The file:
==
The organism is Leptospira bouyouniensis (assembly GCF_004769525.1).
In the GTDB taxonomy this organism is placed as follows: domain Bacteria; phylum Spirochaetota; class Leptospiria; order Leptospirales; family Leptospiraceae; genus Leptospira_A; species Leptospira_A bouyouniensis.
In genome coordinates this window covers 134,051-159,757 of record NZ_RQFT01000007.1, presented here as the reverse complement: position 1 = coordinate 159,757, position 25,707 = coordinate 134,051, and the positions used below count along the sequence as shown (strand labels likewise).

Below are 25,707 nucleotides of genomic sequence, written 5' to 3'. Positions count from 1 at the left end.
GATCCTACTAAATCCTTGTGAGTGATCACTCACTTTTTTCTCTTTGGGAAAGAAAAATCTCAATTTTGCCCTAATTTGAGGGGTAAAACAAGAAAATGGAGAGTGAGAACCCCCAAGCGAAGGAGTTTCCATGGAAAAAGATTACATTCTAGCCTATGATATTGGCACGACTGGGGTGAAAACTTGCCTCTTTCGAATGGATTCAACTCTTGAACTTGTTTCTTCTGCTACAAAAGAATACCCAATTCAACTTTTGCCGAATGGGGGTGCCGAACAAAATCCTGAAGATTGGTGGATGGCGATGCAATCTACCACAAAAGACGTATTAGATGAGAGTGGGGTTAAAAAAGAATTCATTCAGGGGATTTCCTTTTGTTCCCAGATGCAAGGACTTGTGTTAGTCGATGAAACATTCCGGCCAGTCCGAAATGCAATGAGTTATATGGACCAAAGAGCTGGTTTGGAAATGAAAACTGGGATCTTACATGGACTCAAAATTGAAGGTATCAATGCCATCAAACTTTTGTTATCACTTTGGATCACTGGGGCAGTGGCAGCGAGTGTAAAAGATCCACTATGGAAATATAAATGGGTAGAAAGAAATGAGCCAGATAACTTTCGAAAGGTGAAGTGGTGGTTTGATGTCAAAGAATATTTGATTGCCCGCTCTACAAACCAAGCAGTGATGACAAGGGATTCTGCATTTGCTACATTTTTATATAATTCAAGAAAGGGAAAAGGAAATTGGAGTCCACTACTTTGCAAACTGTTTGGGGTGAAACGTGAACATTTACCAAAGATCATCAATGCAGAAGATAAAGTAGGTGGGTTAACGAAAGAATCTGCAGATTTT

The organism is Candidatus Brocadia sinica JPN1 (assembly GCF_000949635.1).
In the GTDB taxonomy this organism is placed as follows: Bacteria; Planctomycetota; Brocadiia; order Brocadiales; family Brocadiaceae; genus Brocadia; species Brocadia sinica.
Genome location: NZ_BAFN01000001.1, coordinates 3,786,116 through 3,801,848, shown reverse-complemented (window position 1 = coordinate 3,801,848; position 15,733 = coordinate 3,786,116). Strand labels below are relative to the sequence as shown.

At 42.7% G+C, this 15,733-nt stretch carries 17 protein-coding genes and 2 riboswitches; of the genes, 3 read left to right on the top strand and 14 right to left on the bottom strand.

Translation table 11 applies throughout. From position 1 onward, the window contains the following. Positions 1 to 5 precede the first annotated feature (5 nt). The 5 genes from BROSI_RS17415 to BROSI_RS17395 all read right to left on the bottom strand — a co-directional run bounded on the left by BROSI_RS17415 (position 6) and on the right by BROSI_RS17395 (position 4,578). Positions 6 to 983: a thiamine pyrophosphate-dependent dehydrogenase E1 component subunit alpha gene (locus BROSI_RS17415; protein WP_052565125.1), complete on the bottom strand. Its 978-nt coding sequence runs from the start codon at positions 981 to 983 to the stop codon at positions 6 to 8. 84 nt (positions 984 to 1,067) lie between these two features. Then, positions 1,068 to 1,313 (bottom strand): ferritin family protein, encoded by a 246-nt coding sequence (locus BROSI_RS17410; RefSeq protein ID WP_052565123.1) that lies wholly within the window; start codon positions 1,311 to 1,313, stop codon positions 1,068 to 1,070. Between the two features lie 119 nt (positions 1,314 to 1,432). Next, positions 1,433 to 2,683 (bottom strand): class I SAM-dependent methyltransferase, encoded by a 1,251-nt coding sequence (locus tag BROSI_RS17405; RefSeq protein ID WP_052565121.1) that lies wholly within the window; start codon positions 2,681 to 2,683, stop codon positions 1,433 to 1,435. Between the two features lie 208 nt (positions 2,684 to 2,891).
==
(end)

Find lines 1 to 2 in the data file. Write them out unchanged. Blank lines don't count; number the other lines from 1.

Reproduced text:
The organism is Leptospira bouyouniensis (assembly GCF_004769525.1).
In the GTDB taxonomy this organism is placed as follows: domain Bacteria; phylum Spirochaetota; class Leptospiria; order Leptospirales; family Leptospiraceae; genus Leptospira_A; species Leptospira_A bouyouniensis.